Unlike most pests, such as rats, mice, ants, and wasps, bats are extremely beneficial to have around your home. Each night, bats eat a tremendous amount of mosquitoes, moths, and other flying insects. They work as your very own natural pest controller, helping to keep your home bug free.
However, while you want bats around your home, you don’t want them nesting in your home. Bat guano can contain the fungus Histoplasma Capsulatum which is known to cause lung disease Histoplasmosis in people. You definitely don’t want this in your house. In addition, bat urine is extremely stinky and will leave stains. In large amounts it can seep into the ceiling and walls staining and damaging the drywall. The key then is to get the bats out of your home as soon as possible while helping them to nest on your property.
The bats we have here in the foothills of Northern California are migratory. The most common bat is the Mexican Free-tail. They are a medium sized bat with reddish brown or grey fur. They migrate to Northern California in the Spring when the weather gets warm and head back south as the weather begins to cool. These bats can live up to 18 years, and because they return to the same nesting place every year, it means they will be working to keep your home mosquito free for a long time.
It also means that if action isn’t taken to remove them from your house, the bat guano will continue to build up each year. Bats give birth to their young in late May or early June and the young are unable to leave the nest until after August. Because of this, we do not exclude bats during the moths of June-August.
How to Identify if Bats are Nesting in Your House
Since bats come out at night, you may not always see them. However, they will leave behind noticeable signs such as piles of bat guano and urine stains. Because bats nest in the same spot each night, their droppings will accumulate in the same spot. Mice and rats leave their droppings more randomly. In addition, bat droppings tend to be less uniform and contain various bumps and dimples. Mice droppings are more uniform, similar to a grain of rice. Bat droppings are also sticky and you will often find their droppings stuck to the walls where they climb into their nests.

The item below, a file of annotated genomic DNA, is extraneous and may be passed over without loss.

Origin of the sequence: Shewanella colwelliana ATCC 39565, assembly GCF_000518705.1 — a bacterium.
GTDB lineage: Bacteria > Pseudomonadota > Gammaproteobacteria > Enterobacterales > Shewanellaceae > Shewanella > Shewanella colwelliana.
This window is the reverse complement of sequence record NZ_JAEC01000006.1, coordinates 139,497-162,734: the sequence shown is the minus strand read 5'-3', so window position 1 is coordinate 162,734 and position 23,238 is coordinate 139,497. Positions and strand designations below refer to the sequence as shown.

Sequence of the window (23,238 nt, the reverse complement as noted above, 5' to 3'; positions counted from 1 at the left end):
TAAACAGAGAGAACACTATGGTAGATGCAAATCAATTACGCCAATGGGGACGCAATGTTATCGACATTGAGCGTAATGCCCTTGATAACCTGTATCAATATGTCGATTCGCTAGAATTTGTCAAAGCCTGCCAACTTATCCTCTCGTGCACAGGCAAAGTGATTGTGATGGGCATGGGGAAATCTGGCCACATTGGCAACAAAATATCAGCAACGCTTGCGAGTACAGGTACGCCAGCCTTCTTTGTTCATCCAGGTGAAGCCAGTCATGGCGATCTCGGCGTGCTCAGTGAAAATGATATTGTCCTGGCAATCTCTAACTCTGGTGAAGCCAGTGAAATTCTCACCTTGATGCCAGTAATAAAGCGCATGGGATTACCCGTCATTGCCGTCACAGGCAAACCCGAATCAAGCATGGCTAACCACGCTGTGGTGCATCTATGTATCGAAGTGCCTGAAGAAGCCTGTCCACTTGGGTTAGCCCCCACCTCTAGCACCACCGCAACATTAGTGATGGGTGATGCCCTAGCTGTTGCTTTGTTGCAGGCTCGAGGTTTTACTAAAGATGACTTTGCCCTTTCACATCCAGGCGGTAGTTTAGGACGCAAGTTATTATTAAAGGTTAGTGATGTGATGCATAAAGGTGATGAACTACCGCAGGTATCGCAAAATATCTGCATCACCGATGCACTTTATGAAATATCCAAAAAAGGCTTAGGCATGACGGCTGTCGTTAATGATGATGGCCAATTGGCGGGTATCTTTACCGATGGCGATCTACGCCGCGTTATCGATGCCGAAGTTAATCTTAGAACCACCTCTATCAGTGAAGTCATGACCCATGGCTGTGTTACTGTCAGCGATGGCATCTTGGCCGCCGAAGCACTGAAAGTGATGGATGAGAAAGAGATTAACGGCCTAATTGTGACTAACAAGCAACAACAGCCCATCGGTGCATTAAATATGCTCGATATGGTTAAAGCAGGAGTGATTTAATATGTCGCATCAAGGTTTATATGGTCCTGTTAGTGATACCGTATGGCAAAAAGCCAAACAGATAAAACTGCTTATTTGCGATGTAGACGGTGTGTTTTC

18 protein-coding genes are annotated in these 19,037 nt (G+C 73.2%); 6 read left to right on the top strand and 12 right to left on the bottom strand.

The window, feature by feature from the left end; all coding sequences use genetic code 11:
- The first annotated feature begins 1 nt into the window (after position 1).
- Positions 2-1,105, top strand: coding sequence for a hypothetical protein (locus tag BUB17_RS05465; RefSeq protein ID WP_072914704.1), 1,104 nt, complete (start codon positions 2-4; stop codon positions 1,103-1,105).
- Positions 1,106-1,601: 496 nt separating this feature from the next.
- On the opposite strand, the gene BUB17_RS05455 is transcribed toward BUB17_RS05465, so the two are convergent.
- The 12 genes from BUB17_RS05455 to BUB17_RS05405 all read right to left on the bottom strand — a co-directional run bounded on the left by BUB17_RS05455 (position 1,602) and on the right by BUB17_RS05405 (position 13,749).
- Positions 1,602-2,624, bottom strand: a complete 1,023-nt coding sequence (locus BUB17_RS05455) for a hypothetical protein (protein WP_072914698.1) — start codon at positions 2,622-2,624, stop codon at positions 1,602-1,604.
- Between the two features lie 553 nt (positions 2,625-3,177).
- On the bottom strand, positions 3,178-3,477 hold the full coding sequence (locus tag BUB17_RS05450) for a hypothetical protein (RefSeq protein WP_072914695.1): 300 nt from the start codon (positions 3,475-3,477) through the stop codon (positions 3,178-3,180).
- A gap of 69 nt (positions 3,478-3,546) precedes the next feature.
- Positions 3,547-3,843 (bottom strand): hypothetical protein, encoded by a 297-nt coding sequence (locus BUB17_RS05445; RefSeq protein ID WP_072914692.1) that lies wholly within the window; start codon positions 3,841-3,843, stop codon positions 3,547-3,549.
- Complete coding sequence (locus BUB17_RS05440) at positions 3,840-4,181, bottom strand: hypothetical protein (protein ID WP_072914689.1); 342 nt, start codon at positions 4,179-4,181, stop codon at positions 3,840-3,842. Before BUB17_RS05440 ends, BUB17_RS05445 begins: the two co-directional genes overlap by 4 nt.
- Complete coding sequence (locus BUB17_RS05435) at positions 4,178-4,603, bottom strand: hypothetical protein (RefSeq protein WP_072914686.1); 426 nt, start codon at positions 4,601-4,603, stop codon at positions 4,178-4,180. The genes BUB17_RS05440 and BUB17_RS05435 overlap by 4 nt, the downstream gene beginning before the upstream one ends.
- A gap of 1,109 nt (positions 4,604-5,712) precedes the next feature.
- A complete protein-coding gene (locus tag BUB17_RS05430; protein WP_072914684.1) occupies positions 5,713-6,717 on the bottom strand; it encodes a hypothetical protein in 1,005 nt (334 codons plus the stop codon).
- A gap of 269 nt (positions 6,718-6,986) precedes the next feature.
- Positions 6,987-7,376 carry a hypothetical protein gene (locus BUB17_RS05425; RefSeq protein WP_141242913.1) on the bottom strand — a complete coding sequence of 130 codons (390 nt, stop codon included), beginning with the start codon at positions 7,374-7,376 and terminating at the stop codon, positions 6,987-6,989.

The other main sign of a bat nest is the white stains of their urine. Look for white staining on the walls and adjoining boards near the entry points to their nests. Bat urine is especially stinky and has a strong smell of ammonia. It is much more noticeable than the urine of rats or mice.
Excluding Bats (How to get bats out of your home)
As mentioned above, bats are beneficial for the environment and help eat many of the disease spreading pests, such as mosquitoes. We want them to stay around your home, we just need to relocate them. Getting them out of your home is a three step process:
1. Getting them to leave your house. 2. Sealing your house so they can't reenter. 3. Install other nesting areas around your home.
Using the above points to identify the entrances the bats are using, install netting over the entrances leaving an exit for them to crawl out several inches below the exit. This basically creates a one way door. They will crawl out the exit, but when they return they will try to enter the original entrance. Eventually they will give up. Do not exclude bats during the months of June-August as there may be young unable to leave the nest during this period.
After a couple of weeks, remove the netting and seal the holes to the entrances. This may require adding new material, caulking, or adding copper mesh. It is important to make sure that all holes are well sealed. You should also clean up any guano at this point wearing a respirator, gloves, and protective clothing. It is also important to use a HEPA filter when doing any vacuuming.
Finally, because you want to keep the bats around your home, we recommend installing bat enclosures around your property to give your evicted bats a new place to nest.
Gold Miner Pest Control services Placer and Nevada counties.
Contact us to learn more about our bat exclusion services